Episode 2 of The Journalist begins with Matsuda at hospital, worried about her older brother Kohei. Last episode we saw him convulsing and fitting wildly on the bed. As she heads in, Matsuda calls softly to try and wake him up.
Meanwhile, Murakami is briefed on his new job. He’s to filter out massive amounts of information and weed out the people who could be obstacles and problems to the Eishin Academy scandal. That includes all journalists and public figures. Of course, this will likely lead him to both Suzuki (who’s still thoroughly disgusted over what he’s done) and Matsuda.
After a tense chat inside the Bureau, Matsuda shows up outside to talk to Suzuki. He’s haunted, wound tight and unwilling to talk. His wife realizes as much back home when he’s standoffish and refuses to even talk to her.
Part of this comes from his moral obligation to the state, but also from shielding his younger colleagues too. At work, he implores Kurosaki to let him change the records himself to save their careers. In doing so though, Suzuki saves the original copies on a YSB stick, cleverly covering his own back incase everything goes awry.
Suzuki doesn’t talk to anyone about this though, not even his own wife. She’s been following the news and admits that night that she’s worried about him. Suzuki strains a smile, pointing out that he’s sworn to secrecy. The thing is, this level of stress is bound to snap at some point. In the shower that night, he struggles to compose himself.
Eventually though, Suzuki does tell her that he’s done something awful, struggling to compose himself and stop the tears from flowing.
News of the tampered documents are leaked to the press through an anonymous source. Kurosaki believes it may be Suzuki and outs him in front of the Chief. Suzuki categorically denies it but news that the Finance-Director about to resign overshadows this tense chat.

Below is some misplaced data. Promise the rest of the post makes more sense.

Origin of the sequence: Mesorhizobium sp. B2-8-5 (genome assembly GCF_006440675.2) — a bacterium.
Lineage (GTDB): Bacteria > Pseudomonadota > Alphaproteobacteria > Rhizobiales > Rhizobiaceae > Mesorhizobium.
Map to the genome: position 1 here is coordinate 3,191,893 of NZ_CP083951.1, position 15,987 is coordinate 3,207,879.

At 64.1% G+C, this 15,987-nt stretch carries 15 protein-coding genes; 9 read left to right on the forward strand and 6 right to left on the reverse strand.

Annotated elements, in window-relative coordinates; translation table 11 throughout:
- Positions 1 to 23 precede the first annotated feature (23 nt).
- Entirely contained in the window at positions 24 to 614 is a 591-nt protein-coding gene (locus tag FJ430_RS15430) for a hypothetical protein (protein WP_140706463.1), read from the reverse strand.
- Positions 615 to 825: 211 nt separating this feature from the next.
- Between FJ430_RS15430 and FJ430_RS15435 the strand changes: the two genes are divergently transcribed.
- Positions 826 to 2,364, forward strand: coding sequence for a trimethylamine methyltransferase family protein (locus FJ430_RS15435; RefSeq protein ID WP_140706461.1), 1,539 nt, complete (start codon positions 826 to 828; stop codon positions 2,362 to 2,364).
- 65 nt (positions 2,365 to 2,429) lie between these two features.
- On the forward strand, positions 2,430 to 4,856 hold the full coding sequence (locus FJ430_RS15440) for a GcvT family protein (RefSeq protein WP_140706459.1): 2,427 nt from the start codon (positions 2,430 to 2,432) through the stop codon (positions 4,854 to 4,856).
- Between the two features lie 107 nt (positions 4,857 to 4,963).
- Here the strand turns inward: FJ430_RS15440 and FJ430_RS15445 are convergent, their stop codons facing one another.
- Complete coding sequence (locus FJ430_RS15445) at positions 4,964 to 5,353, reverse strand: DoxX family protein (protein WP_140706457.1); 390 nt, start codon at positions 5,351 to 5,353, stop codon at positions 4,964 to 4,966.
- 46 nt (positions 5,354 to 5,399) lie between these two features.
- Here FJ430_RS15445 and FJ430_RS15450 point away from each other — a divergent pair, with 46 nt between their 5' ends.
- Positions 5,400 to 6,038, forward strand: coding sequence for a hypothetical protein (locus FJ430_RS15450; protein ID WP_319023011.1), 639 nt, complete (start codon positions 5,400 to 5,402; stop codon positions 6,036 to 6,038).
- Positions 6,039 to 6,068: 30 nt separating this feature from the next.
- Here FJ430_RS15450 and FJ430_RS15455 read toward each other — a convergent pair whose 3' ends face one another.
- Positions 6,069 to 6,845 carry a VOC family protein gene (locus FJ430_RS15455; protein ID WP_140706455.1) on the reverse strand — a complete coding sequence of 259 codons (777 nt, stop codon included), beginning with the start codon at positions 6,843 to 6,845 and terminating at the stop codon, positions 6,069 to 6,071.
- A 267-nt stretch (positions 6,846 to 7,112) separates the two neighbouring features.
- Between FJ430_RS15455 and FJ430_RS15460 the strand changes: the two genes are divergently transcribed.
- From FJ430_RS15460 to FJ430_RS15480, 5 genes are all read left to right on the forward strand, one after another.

Marukami learns about this too and is encouraged to “clean up” this situation. His admission of being partly responsible for the man’s resignation falls on deaf ears.
The thing is, Murai is going to testify before parliament. Like many things in politics, the Directors believe this is going to blow over in a few months, as long as they can weather the storm and hold tight.
One character who can’t hold tight is Suzuki. Following the shameful fabrication of documents, he’s lost. On his way home, Matsuda follows and catches up with him. He looks close to admitting the truth but thinks twice about it at the last minute.
The next day, Murai opens up in front of the whole nation and admits to the fabrication. However, he also clears the Prime Minister or his office too, claiming they weren’t involved in his decision. Instead, he throws the entire Finance Bureau under the bus. The testimony is also completely useless, given Murai keeps avoiding questions, but our central characters know how damning this is.
Yagawa from the Public Prosecutor’s Office soon shows up to see Suzuki. He’s not in a good way. Trembling, he tells them he had no choice and was forced be a part of this. Tears rolling down his cheeks, the Prosecutor reassures him they just want to know what he knows.
One thing he doesn’t show them though is the USB stick, holding all the incriminating evidence. Up on the rooftop, he hands it over to Mr Kurosaki, entrusting him to do what’s right. Suzuki’s also reassured that he wasn’t transferred solely for the altering of documents, despite what Matsuda may have led him to believe. Suzuki has his doubts.
With the pressure too much to bear, and the guilt overwhelming, Suzuki heads home and hangs himself.
The Episode Review
This episode features some absolutely beautiful editing. The cuts between our three main characters as the scandal starts heating up is beautifully done and it ties in nicely with the soundtrack, which is both haunting and pulsating.
Not only that, The Journalist has a way of weaving its story across these three different characters, taking bits of the facture film Spotlight and weaving that into a topical and timely story about political corruption.
This has been a really powerful watch so far and as the scandal continues to heat up, it would appear that Suzuki isn’t going to be the only casualty in this.